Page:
Laparoscopic Heller Myotomy
Laparoscopic Heller myotomy is a minimally invasive procedure that opens the tight lower esophageal sphincter (the valve between the esophagus and the stomach) by performing a myotomy (cutting the thick muscle of the lower part of the esophagus and the upper part of the stomach) to relieve the dysphagia (difficulty swallowing). Further, a Dor fundoplication (a partial wrapping of the stomach around the esophagus to make a low-pressure valve) is performed to prevent reflux from the stomach into the esophagus following the myotomy. There is a very small chance that patients may develop reflux despite Dor fundoplication and may need to be treated with antacid medication. This procedure results in a great symptomatic relief.
The steps of the operation are the following:
Five small incisions are made in the abdomen to allow insertion of a camera and working surgical instruments, as shown in the images below.
Incisions for Laparoscopic Myotomy
& Dor Fundoplication
For the myotomy (cutting the muscle), the lower part of the esophagus and the upper part of the stomach are exposed and marked to accurately identify the location of the lower esophageal sphincter, as shown below.
The myotomy includes cutting of the muscular layer of the lower part of the esophagus and the upper part of the stomach (see images below) to completely open the lower esophageal sphincter and relieve dysphagia.
To prevent reflux from the stomach into the esophagus, a Dor fundoplication is performed by partially wrapping the stomach around the esophagus. The fundoplication covers the myotomy and makes a low pressure valve, as shown below.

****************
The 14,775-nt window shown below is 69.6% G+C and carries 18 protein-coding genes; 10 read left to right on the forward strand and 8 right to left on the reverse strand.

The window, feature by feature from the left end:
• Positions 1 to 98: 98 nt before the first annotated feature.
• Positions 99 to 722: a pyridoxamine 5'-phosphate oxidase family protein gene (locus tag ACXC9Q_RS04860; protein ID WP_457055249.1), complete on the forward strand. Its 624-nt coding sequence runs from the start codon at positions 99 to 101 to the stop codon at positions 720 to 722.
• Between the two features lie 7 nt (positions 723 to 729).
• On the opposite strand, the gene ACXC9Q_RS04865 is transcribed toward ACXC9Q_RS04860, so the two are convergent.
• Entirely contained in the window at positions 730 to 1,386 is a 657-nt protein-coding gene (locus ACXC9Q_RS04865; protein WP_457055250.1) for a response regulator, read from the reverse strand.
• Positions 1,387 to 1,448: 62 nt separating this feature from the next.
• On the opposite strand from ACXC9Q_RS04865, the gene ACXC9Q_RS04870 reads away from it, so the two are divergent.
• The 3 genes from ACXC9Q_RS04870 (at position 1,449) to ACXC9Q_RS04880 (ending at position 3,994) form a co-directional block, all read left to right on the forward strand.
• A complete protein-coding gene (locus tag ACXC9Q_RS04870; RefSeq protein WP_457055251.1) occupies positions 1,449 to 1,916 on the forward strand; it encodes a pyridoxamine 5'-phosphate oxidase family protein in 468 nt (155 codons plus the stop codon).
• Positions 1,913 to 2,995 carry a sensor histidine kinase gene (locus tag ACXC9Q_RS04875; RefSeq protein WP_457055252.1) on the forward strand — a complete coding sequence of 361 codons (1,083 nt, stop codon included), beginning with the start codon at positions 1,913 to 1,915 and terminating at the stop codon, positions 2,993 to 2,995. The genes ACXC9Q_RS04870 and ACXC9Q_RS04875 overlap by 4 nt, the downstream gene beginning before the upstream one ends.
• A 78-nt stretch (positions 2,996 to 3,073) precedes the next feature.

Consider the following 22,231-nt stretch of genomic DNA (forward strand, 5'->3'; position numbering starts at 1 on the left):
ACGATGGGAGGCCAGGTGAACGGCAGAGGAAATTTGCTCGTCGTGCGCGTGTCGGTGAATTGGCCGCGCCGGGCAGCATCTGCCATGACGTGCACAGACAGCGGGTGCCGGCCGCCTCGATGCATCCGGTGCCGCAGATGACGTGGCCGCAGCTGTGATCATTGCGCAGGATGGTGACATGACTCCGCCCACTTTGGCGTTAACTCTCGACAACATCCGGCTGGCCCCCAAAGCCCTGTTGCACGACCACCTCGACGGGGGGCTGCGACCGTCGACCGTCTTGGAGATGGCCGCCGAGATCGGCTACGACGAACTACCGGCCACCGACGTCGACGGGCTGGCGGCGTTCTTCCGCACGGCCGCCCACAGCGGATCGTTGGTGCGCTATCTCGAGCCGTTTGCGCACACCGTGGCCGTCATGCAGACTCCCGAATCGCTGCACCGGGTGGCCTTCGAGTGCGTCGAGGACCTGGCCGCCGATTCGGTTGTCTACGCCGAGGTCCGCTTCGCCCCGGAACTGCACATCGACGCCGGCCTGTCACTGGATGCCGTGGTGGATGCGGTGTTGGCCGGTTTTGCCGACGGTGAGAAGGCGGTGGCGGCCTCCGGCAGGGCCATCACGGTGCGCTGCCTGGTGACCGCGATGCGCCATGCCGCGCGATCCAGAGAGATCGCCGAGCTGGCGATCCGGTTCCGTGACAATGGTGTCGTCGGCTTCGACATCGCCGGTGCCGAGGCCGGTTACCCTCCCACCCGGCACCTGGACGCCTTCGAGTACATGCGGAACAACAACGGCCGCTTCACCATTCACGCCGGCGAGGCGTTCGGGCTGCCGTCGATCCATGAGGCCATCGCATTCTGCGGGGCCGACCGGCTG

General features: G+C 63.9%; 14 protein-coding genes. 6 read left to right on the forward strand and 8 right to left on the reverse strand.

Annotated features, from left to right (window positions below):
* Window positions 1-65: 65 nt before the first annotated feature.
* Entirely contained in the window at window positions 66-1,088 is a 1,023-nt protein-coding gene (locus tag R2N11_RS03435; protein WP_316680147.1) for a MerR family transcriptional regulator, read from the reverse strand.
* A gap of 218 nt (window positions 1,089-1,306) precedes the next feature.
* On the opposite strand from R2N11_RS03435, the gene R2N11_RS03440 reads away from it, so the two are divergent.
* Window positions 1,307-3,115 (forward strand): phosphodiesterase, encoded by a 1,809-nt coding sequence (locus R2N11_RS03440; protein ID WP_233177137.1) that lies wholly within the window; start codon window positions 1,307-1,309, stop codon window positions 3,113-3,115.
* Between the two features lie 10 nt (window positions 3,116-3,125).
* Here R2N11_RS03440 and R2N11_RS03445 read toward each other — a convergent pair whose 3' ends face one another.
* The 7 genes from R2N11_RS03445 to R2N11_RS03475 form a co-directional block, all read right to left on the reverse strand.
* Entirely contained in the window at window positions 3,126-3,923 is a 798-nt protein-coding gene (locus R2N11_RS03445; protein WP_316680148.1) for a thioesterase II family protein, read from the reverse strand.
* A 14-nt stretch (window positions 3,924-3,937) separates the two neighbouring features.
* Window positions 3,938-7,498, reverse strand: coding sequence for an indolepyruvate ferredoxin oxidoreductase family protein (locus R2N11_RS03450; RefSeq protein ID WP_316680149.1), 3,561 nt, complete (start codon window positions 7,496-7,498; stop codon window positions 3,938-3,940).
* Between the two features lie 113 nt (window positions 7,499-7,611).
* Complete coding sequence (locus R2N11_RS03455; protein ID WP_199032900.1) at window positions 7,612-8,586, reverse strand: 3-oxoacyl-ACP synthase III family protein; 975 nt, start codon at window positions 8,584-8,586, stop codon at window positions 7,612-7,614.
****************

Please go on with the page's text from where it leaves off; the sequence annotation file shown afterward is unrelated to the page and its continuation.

Video: Laparoscopic Heller Myotomy
Patients stay in the hospital for one night. They start drinking one day after surgery and are discharged home. They will follow dietary restrictions for about two weeks and can start advancing their diet after a clinic visit two weeks following the surgery. This procedure is routinely performed at the Memorial Hermann Southeast Esophageal Disease Center for the treatment of patients with achalasia.
1. Lyass S, Thoman D, Steiner JP, et al. Current status of an antireflux procedure in laparoscopic Heller myotomy. Surg Endosc. 2003;17:554 –558.
2. Richards WO, Torquati A, Holzman MD, et al. Heller myotomy versus Heller myotomy with Dor fundoplication for achalasia: a prospective randomized double-blind clinical trial. Ann Surg. 2004;240:405– 412; discussion 412–415.
3. Zaninotto G, Annese V, Costantini M, et al. Randomized controlled trial of botulinum toxin versus laparoscopic Heller myotomy for esophageal achalasia. Ann Surg. 2004;239: 364 –370.
4. Ruffato A, Mattioli S, Lugaresi ML, et al. Long-term results after Heller-Dor operation for oesophageal achalasia. Eur J Cardiothorac Surg. 2006;29: 914–919.
5. Endoscopic and Surgical Treatments for Achalasia, A Systematic Review and Meta-Analysis, Guilherme M. Campos, MD, PhD, Eric Vittinghoff, PhD, Charlotte Rabl, MD, Mark Takata, MD, Michael Gadenstatter, MD, Feng Lin, MS, and Ruxandra Ciovica, MD, Ann Surg, Volume 249, Number 1, January 2009:45-57
By Farzaneh Banki, M.D.